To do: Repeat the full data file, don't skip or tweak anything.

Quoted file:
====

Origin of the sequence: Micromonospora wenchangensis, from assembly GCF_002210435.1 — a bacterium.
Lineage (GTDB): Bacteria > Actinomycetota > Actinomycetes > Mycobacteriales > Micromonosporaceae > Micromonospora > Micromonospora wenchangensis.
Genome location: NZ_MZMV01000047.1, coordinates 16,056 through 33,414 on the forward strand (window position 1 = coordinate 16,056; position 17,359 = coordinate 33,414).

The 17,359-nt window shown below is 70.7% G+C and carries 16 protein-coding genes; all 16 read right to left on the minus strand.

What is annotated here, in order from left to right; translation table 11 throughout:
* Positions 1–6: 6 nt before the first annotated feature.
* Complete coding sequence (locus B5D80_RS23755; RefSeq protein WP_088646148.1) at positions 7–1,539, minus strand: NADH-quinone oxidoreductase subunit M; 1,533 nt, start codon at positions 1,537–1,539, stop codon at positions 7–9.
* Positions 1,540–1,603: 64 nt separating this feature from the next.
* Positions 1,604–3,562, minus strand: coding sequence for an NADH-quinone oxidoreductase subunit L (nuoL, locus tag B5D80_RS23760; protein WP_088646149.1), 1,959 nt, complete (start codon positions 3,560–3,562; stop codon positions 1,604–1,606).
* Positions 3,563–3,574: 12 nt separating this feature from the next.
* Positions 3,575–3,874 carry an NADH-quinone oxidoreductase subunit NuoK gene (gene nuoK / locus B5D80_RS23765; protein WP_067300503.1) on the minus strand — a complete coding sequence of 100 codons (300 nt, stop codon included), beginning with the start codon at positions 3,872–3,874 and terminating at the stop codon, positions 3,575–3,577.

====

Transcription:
Origin of the sequence: Micromonospora wenchangensis, from assembly GCF_002210435.1 — a bacterium.
Lineage (GTDB): Bacteria > Actinomycetota > Actinomycetes > Mycobacteriales > Micromonosporaceae > Micromonospora > Micromonospora wenchangensis.
Genome location: NZ_MZMV01000047.1, coordinates 16,056 through 33,414 on the forward strand (window position 1 = coordinate 16,056; position 17,359 = coordinate 33,414).

The 17,359-nt window shown below is 70.7% G+C and carries 16 protein-coding genes; all 16 read right to left on the minus strand.

What is annotated here, in order from left to right; translation table 11 throughout:
* Positions 1–6: 6 nt before the first annotated feature.
* Complete coding sequence (locus B5D80_RS23755; RefSeq protein WP_088646148.1) at positions 7–1,539, minus strand: NADH-quinone oxidoreductase subunit M; 1,533 nt, start codon at positions 1,537–1,539, stop codon at positions 7–9.
* Positions 1,540–1,603: 64 nt separating this feature from the next.
* Positions 1,604–3,562, minus strand: coding sequence for an NADH-quinone oxidoreductase subunit L (nuoL, locus tag B5D80_RS23760; protein WP_088646149.1), 1,959 nt, complete (start codon positions 3,560–3,562; stop codon positions 1,604–1,606).
* Positions 3,563–3,574: 12 nt separating this feature from the next.
* Positions 3,575–3,874 carry an NADH-quinone oxidoreductase subunit NuoK gene (gene nuoK / locus B5D80_RS23765; protein WP_067300503.1) on the minus strand — a complete coding sequence of 100 codons (300 nt, stop codon included), beginning with the start codon at positions 3,872–3,874 and terminating at the stop codon, positions 3,575–3,577.